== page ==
7 Steps to Balance Financial Inequality Between Co-Parents

November 14, 2016

During the early stages of separation a fear many of our clients voice is that their children will prefer being with their more affluent parent because of his/her superior financial capabilities.  While it is true that the more affluent parent, either by income or family largesse,  is able to provide more and differently than the less affluent parent, the effect this has on the child’s relationship with this parent has more to do with how he/she handles the differences than the differences themselves.

 

In this blog posting Lisa Brick offers seven steps to provide a way forward that can maintain the love and closeness you have and want to continue with your children while you adjust to your changing circumstances.

 

  1. Recognize that all that glitters is not gold.

  2. Put your bitterness towards your circumstances and your ex away when you are with your children.

  3. Recognize that the love and opportunities your children have in their lives is a blessing for them, regardless of the source.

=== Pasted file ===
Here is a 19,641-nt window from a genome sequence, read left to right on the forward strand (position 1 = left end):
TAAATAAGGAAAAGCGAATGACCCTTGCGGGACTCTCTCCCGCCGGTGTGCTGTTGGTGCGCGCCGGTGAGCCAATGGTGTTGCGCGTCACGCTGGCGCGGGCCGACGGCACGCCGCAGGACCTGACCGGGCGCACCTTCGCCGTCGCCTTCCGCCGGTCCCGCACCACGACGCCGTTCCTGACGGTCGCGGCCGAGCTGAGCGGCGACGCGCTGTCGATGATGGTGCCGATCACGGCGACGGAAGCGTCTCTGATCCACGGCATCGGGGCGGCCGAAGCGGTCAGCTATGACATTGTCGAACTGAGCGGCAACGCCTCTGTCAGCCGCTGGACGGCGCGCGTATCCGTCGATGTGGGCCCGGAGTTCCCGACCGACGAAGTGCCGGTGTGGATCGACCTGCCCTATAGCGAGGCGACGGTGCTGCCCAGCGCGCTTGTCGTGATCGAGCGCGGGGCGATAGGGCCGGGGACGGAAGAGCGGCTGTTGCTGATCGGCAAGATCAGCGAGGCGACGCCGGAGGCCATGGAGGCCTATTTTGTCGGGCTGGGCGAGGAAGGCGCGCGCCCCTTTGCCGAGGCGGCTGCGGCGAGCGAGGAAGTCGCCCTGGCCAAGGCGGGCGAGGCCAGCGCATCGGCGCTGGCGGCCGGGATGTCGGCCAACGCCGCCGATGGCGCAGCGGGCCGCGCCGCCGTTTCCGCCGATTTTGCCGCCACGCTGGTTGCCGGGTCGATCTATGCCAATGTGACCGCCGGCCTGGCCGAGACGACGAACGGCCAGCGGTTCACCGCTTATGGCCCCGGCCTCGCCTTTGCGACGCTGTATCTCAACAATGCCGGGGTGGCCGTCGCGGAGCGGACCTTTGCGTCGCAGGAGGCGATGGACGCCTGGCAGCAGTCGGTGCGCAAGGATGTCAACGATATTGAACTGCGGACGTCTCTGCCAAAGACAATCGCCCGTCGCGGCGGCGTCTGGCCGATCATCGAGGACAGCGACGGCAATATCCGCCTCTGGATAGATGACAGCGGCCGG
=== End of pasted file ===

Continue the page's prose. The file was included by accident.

4. Focus on what you can provide your children rather than what you can’t.

  5. Be innovative with how you procure what you and your children need and want.

  6. Educate yourself about money and finances using the plethora of information available on the web, in libraries, and in bookstores.

  7. Look inside yourself and explore the ideas you inherited around money and finances.

 

By following these seven steps to balance the impact of the income and resource difference between you and your ex you will meet your new circumstances with greater equanimity, teach your children the power in using resources respectfully and  effectively, and provide them with solid and useful information about earning, saving, spending, and investing.  

 

 

 

 

 

 

 

 

 

Please reload

Featured Posts

Child custody conflicts are among the most stressful and potentially damaging aspects of a divorce for everyone involved – but is there an alternative...

Child Custody and Mediation

March 12, 2019

1/10
Please reload

Recent Posts
Please reload

Archive